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Gordon C. Nagayama Hall, Ph.D.

Creating Safe Spaces

Safety for one group may not be safety for another.

Source: Designermikele/Pixabay

Following last November’s election various groups scrambled to create “safe spaces.” I was asked to join a group of people planning to create a safe space. They wanted to have a regular meeting time where people could discuss their concerns about safety. I was the only person of color in the group. I suggested that people of color may not feel comfortable in such a discussion group. The leader of the planning group said that we need to keep talking. I thought to myself that we need to start listening.

So, why would people of color be reluctant to join a safe space? Studies indicate that contact between Whites and people of color indicates is more beneficial for Whites. A safe space created by White people may not be safe for people of color. Being in a group of primarily White people may be a reminder of minorities’ devalued status in society. Some Whites may need education about people of color. In contrast, people of color are constantly educated about White people. So, a safe space created by White people may mean additional work for people of color.

A few months after the November election, I was invited to a coffee hour that was intended to be a safe space. I thought I would give it a try. The meeting was at one of my favorite coffee shops. Things got bad as soon as I arrived. I assumed that a coffee hour meant that there would be free coffee. I found out that everyone had to pay. As I scanned the group that had gathered, I was the only person of color. This made me have that sinking feeling of entering a group of sports fans wearing the jersey of their rival team. I talked to a few people. But I didn’t feel safe.

The idea of creating a safe space is well-intentioned. But I have some ideas for those who want to create them:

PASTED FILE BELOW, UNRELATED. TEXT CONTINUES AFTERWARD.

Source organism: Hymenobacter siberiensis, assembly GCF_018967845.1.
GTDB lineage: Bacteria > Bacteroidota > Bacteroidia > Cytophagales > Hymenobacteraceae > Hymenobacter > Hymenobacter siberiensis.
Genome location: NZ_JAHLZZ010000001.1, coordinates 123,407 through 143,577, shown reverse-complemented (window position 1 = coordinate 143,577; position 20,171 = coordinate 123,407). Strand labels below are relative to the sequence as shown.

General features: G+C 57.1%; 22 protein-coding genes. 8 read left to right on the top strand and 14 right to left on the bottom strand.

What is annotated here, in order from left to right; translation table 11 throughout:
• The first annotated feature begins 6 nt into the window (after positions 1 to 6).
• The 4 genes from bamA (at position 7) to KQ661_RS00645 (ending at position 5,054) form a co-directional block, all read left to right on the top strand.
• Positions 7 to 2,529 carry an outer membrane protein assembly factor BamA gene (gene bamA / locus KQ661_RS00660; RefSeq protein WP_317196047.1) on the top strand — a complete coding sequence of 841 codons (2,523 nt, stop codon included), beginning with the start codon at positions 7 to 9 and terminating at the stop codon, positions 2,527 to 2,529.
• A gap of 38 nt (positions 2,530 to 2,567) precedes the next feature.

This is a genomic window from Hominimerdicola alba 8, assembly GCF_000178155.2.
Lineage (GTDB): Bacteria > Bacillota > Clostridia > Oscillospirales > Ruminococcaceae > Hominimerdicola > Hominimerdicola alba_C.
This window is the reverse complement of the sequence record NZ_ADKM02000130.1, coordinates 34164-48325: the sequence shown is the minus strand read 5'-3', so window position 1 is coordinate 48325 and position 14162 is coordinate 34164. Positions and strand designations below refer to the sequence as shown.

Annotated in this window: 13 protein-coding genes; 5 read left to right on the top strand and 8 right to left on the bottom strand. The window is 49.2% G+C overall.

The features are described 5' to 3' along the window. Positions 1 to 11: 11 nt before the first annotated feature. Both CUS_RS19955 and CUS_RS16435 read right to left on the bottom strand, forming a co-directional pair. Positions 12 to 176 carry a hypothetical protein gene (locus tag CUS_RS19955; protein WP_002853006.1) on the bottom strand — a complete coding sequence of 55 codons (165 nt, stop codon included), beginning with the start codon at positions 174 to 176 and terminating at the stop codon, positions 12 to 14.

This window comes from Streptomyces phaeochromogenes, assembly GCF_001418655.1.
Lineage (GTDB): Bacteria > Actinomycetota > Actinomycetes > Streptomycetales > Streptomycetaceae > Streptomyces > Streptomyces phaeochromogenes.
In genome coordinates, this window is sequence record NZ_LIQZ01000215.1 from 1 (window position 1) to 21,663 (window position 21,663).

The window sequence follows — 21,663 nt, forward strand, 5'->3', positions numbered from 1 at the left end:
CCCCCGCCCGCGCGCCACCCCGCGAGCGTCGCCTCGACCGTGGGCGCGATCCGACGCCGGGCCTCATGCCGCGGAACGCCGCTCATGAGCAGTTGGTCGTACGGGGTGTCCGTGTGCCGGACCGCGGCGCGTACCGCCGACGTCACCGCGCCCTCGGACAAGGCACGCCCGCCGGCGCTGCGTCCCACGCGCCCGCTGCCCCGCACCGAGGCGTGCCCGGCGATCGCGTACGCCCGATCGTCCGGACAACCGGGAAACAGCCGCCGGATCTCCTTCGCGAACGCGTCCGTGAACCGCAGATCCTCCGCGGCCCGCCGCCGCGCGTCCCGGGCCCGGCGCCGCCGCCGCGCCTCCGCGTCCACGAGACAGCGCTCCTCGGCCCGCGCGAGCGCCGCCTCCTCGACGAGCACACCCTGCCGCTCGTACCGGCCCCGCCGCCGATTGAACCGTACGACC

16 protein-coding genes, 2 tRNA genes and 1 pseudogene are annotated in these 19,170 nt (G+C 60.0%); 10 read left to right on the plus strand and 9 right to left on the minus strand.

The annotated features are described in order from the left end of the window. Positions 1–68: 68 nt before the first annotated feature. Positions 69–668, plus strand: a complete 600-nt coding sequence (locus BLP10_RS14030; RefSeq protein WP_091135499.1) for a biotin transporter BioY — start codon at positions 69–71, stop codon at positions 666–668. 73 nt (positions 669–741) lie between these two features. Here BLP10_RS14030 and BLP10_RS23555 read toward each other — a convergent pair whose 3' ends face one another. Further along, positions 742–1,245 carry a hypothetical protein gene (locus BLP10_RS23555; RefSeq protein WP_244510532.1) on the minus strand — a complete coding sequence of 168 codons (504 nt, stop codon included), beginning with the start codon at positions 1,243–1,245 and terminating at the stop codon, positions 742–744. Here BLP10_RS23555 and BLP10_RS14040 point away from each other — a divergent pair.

• Listen. If you want to include people outside your own group, seek them out. Find out if they actually want to discuss their concerns in a public group. Maybe they are already doing this and don’t need you to create something else. My church has created a good model for listening. We periodically have Listening Circles, where we invite leaders from outside our community to listen to them. The purpose is not to talk or help. The purpose is to listen.
  • Make your group inclusive. A single member of a minority group may not feel safe in a group. Including at least two members of a minority group prevents any single person from feeling isolated. Or having to speak on behalf of a whole group.
  • Actions speak louder than words. Saying that a space is safe doesn’t make it safe. What has your organization done to create safety? Has it made efforts to include and listen to minority voices? If not, the space may not be safe for everyone. Creating a safe space takes work. And if you invite someone for coffee, pay for it!


Tropp, L. R., & Pettigrew, T. F. (2005). Relationships between intergroup contact and prejudice among minority and majority status groups. Psychological Science, 16, 951–57. doi: 10.1111/j.1467-9280.2005.01643.x

About the Author

Gordon C. Nagayama Hall, Ph.D., is a professor of psychology at the University of Oregon with a focus in culture and mental health.